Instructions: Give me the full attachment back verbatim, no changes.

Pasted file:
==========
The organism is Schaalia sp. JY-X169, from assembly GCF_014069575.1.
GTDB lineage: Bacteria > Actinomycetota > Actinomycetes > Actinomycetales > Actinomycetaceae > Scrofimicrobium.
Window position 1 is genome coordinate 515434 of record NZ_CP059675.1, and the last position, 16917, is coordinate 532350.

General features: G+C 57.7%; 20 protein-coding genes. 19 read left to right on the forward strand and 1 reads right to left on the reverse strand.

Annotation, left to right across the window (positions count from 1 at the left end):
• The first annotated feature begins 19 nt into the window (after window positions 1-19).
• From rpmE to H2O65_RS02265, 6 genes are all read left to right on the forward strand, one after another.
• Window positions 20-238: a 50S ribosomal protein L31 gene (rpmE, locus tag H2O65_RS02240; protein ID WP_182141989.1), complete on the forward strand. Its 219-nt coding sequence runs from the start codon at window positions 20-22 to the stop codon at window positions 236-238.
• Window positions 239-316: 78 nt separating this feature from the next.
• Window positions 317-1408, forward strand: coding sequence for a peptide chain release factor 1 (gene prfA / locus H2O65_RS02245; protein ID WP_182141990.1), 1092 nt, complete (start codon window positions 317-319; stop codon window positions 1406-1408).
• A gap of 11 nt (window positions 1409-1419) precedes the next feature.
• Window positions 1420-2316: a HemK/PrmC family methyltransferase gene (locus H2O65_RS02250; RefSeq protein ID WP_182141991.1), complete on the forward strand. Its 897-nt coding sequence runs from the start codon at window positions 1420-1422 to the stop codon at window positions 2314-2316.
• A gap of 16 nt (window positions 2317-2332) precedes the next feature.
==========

The organism is Schaalia sp. JY-X169, from assembly GCF_014069575.1.
GTDB lineage: Bacteria > Actinomycetota > Actinomycetes > Actinomycetales > Actinomycetaceae > Scrofimicrobium.
Window position 1 is genome coordinate 515434 of record NZ_CP059675.1, and the last position, 16917, is coordinate 532350.

General features: G+C 57.7%; 20 protein-coding genes. 19 read left to right on the forward strand and 1 reads right to left on the reverse strand.

Annotation, left to right across the window (positions count from 1 at the left end):
• The first annotated feature begins 19 nt into the window (after window positions 1-19).
• From rpmE to H2O65_RS02265, 6 genes are all read left to right on the forward strand, one after another.
• Window positions 20-238: a 50S ribosomal protein L31 gene (rpmE, locus tag H2O65_RS02240; protein ID WP_182141989.1), complete on the forward strand. Its 219-nt coding sequence runs from the start codon at window positions 20-22 to the stop codon at window positions 236-238.
• Window positions 239-316: 78 nt separating this feature from the next.
• Window positions 317-1408, forward strand: coding sequence for a peptide chain release factor 1 (gene prfA / locus H2O65_RS02245; protein ID WP_182141990.1), 1092 nt, complete (start codon window positions 317-319; stop codon window positions 1406-1408).
• A gap of 11 nt (window positions 1409-1419) precedes the next feature.
• Window positions 1420-2316: a HemK/PrmC family methyltransferase gene (locus H2O65_RS02250; RefSeq protein ID WP_182141991.1), complete on the forward strand. Its 897-nt coding sequence runs from the start codon at window positions 1420-1422 to the stop codon at window positions 2314-2316.
• A gap of 16 nt (window positions 2317-2332) precedes the next feature.